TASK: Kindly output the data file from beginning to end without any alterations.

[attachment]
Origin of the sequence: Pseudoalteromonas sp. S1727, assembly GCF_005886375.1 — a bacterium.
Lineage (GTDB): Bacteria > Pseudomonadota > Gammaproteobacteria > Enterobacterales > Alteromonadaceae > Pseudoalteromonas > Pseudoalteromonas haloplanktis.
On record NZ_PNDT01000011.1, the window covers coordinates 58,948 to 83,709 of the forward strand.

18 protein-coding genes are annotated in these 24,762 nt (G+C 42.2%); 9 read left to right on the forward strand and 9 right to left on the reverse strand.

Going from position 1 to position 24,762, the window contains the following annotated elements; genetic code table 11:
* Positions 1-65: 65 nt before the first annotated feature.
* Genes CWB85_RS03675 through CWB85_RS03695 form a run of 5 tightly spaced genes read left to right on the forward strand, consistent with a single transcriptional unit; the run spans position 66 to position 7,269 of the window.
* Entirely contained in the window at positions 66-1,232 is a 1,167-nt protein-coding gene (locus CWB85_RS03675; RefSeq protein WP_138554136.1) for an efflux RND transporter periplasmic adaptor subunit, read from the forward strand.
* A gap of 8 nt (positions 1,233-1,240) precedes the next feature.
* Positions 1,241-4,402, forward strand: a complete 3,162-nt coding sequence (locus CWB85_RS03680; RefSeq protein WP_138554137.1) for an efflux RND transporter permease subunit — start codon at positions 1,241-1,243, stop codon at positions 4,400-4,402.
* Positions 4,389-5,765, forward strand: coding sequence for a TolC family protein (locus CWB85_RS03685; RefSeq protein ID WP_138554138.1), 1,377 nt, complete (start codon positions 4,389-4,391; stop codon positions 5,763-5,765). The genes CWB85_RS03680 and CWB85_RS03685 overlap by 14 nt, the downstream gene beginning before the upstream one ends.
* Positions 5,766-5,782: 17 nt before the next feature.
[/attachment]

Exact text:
Origin of the sequence: Pseudoalteromonas sp. S1727, assembly GCF_005886375.1 — a bacterium.
Lineage (GTDB): Bacteria > Pseudomonadota > Gammaproteobacteria > Enterobacterales > Alteromonadaceae > Pseudoalteromonas > Pseudoalteromonas haloplanktis.
On record NZ_PNDT01000011.1, the window covers coordinates 58,948 to 83,709 of the forward strand.

18 protein-coding genes are annotated in these 24,762 nt (G+C 42.2%); 9 read left to right on the forward strand and 9 right to left on the reverse strand.

Going from position 1 to position 24,762, the window contains the following annotated elements; genetic code table 11:
* Positions 1-65: 65 nt before the first annotated feature.
* Genes CWB85_RS03675 through CWB85_RS03695 form a run of 5 tightly spaced genes read left to right on the forward strand, consistent with a single transcriptional unit; the run spans position 66 to position 7,269 of the window.
* Entirely contained in the window at positions 66-1,232 is a 1,167-nt protein-coding gene (locus CWB85_RS03675; RefSeq protein WP_138554136.1) for an efflux RND transporter periplasmic adaptor subunit, read from the forward strand.
* A gap of 8 nt (positions 1,233-1,240) precedes the next feature.
* Positions 1,241-4,402, forward strand: a complete 3,162-nt coding sequence (locus CWB85_RS03680; RefSeq protein WP_138554137.1) for an efflux RND transporter permease subunit — start codon at positions 1,241-1,243, stop codon at positions 4,400-4,402.
* Positions 4,389-5,765, forward strand: coding sequence for a TolC family protein (locus CWB85_RS03685; RefSeq protein ID WP_138554138.1), 1,377 nt, complete (start codon positions 4,389-4,391; stop codon positions 5,763-5,765). The genes CWB85_RS03680 and CWB85_RS03685 overlap by 14 nt, the downstream gene beginning before the upstream one ends.
* Positions 5,766-5,782: 17 nt before the next feature.